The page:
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Remembering Today - The Sinking of the SS Vedamore


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Remembering the SS Vedamore

February 7, 1917

The ‘Vedamore’ was the fifth ship built by Harland & Wolff, Ltd. for the Johnston Line, Ltd. of Furness, Withy. Weighing in at 6,330 tons, she was of steel construction and she had a single screw, three cylinder triple expansion engine, which produced 627 horsepower. The ‘Vedamore’ was 450 feet long, has a 48-foot beam, and came equipped with a sufficient number of winches and derricks about each of her cargo holds to easily load and unload whatever cargo she was to carry, She was officially launched in October, 1895; her usual route took her between Liverpool and Baltimore. Originally designed as a cattle transport, she was built with pens for this purpose both on the spar and on the upper decks, both fore and aft; she later switched to coal and general cargo. Her Official Number was 105378.

At 6:00 a.m. on February 7th, 1917, a clear but bitterly cold morning, the passengers and crew of the SS ‘Vedamore’ were making the final leg of their voyage through the war zone, and were quietly hoping that their luck would hold until they were safely in port. Little did they know that they had, since first light, been sighted and tailed by a German u-boat, and once it was light enough to have a clear view of the ‘Vedamore’, were set upon by Kplt. Willy Petz and the crew aboard U-85 just off Fastnet Rock, Ireland. Without warning, U-85 fired a single torpedo, which struck the ship with devastating effect abreast of the engine room. Fourteen of the fifteen men in the engine room were killed instantly, torn to pieces by both the detonation of the torpedo and the ensuing explosion of the boilers. The one man who was not blown to pieces, a slight Philippino Stoker by the name of Balbino Batiansilo, was blasted out of his clothing; the force of the explosion literally blew him through the deck above, and off the ship into the frigid waters of the Atlantic. The Vedamore immediately began to sink, and the Captain, W. Henry, sensing time was of the essence, ordered all to abandon ship. Moments later, the deck was awash, and the ‘Vedamore’ slipped beneath the surface and began her final plunge to the bottom of the Celtic Sea; she had sunk in only five minutes.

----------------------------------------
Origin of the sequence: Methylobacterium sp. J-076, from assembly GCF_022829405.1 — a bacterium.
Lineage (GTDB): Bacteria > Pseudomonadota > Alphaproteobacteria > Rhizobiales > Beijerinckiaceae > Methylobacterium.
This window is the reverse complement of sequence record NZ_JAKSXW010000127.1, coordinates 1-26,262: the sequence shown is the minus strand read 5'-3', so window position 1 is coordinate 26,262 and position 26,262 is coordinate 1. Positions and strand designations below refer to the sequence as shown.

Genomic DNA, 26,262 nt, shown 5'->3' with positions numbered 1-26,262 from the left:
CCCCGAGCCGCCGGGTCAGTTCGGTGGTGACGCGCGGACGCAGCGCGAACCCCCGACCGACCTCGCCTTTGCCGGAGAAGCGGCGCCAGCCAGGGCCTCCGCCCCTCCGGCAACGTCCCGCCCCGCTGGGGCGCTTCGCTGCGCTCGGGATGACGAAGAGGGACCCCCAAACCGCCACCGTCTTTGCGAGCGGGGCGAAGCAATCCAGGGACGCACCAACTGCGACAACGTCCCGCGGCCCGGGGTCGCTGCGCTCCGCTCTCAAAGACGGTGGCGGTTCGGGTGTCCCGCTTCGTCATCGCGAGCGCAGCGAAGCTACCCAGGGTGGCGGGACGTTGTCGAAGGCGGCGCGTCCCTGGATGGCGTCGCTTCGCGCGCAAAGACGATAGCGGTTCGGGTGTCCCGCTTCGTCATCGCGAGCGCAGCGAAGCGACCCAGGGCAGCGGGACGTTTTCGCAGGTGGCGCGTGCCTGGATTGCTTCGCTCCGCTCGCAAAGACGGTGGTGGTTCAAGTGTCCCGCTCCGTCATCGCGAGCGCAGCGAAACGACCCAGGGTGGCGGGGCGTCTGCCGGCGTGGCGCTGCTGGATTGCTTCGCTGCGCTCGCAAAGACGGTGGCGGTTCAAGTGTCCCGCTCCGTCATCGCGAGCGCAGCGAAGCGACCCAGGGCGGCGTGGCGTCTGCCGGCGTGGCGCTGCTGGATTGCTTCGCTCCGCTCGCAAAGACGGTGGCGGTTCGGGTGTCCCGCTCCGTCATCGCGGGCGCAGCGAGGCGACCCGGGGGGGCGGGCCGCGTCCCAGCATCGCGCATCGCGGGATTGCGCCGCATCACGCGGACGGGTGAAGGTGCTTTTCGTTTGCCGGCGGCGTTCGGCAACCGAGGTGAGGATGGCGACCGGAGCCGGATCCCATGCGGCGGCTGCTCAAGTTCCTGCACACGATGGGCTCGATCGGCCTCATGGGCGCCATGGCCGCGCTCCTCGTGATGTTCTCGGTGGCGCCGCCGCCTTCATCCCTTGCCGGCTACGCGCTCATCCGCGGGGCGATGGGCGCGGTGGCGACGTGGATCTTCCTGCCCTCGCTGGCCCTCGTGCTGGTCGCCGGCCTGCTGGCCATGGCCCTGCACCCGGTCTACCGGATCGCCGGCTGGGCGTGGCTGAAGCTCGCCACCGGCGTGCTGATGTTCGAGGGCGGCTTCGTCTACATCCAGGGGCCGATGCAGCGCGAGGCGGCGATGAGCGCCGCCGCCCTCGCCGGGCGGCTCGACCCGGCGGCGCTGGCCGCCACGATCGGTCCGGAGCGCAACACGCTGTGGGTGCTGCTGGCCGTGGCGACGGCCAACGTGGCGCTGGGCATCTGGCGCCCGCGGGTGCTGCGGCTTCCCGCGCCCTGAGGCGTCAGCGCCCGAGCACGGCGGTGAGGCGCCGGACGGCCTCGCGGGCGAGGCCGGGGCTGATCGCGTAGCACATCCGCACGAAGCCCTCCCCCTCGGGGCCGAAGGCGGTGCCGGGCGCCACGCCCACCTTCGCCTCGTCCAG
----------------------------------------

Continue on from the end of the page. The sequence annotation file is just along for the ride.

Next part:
Stoker Balbino Batiansilo miraculously managed to stay conscious after being blown out of the ‘Vedamore’, and somehow made his way to a waterlogged lifeboat that had also been blown off the ‘Vedamore’ in the initial explosion. He managed to climb on board, and without food, water or clothing, continuously bailed the crumbling lifeboat with his hands in freezing weather for some ten hours before being rescued. Ultimately, thirty-three members of the crew and the three passengers got away in the lifeboats; 24 members of the crew drowned or were killed in the initial explosion of the torpedo.


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Thanks for sharing the story.

RIP :poppy:

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